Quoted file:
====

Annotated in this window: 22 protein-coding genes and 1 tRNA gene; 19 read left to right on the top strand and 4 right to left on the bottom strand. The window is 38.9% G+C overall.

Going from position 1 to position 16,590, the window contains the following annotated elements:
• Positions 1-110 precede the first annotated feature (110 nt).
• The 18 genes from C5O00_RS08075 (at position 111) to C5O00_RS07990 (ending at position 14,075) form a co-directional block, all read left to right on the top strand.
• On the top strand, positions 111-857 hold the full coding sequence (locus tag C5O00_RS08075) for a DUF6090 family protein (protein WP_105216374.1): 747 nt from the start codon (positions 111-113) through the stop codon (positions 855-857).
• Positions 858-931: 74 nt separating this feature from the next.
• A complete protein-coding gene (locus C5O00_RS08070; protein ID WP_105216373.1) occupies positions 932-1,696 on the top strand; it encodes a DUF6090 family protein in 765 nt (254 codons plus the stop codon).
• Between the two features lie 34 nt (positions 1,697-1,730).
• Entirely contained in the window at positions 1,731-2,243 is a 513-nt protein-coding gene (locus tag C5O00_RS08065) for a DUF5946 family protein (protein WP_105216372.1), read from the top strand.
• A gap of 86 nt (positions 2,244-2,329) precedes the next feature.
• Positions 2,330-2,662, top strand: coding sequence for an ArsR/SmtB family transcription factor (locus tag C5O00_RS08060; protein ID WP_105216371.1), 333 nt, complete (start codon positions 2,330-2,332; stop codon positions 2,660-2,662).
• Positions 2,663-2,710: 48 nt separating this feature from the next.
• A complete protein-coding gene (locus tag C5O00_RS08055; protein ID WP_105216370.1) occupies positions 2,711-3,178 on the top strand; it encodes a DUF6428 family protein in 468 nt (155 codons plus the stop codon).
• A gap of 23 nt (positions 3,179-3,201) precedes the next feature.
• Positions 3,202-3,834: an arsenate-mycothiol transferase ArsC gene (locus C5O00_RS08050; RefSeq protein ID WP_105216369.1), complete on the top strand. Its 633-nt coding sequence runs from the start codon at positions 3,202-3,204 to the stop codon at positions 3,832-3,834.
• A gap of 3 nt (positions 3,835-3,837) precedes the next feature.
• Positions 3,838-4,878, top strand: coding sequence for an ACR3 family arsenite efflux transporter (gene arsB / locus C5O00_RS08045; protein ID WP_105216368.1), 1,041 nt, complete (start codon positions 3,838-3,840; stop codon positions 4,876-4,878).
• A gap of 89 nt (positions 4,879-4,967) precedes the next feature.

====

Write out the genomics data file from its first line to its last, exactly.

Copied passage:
Annotated in this window: 22 protein-coding genes and 1 tRNA gene; 19 read left to right on the top strand and 4 right to left on the bottom strand. The window is 38.9% G+C overall.

Going from position 1 to position 16,590, the window contains the following annotated elements:
• Positions 1-110 precede the first annotated feature (110 nt).
• The 18 genes from C5O00_RS08075 (at position 111) to C5O00_RS07990 (ending at position 14,075) form a co-directional block, all read left to right on the top strand.
• On the top strand, positions 111-857 hold the full coding sequence (locus tag C5O00_RS08075) for a DUF6090 family protein (protein WP_105216374.1): 747 nt from the start codon (positions 111-113) through the stop codon (positions 855-857).
• Positions 858-931: 74 nt separating this feature from the next.
• A complete protein-coding gene (locus C5O00_RS08070; protein ID WP_105216373.1) occupies positions 932-1,696 on the top strand; it encodes a DUF6090 family protein in 765 nt (254 codons plus the stop codon).
• Between the two features lie 34 nt (positions 1,697-1,730).
• Entirely contained in the window at positions 1,731-2,243 is a 513-nt protein-coding gene (locus tag C5O00_RS08065) for a DUF5946 family protein (protein WP_105216372.1), read from the top strand.
• A gap of 86 nt (positions 2,244-2,329) precedes the next feature.
• Positions 2,330-2,662, top strand: coding sequence for an ArsR/SmtB family transcription factor (locus tag C5O00_RS08060; protein ID WP_105216371.1), 333 nt, complete (start codon positions 2,330-2,332; stop codon positions 2,660-2,662).
• Positions 2,663-2,710: 48 nt separating this feature from the next.
• A complete protein-coding gene (locus tag C5O00_RS08055; protein ID WP_105216370.1) occupies positions 2,711-3,178 on the top strand; it encodes a DUF6428 family protein in 468 nt (155 codons plus the stop codon).
• A gap of 23 nt (positions 3,179-3,201) precedes the next feature.
• Positions 3,202-3,834: an arsenate-mycothiol transferase ArsC gene (locus C5O00_RS08050; RefSeq protein ID WP_105216369.1), complete on the top strand. Its 633-nt coding sequence runs from the start codon at positions 3,202-3,204 to the stop codon at positions 3,832-3,834.
• A gap of 3 nt (positions 3,835-3,837) precedes the next feature.
• Positions 3,838-4,878, top strand: coding sequence for an ACR3 family arsenite efflux transporter (gene arsB / locus C5O00_RS08045; protein ID WP_105216368.1), 1,041 nt, complete (start codon positions 3,838-3,840; stop codon positions 4,876-4,878).
• A gap of 89 nt (positions 4,879-4,967) precedes the next feature.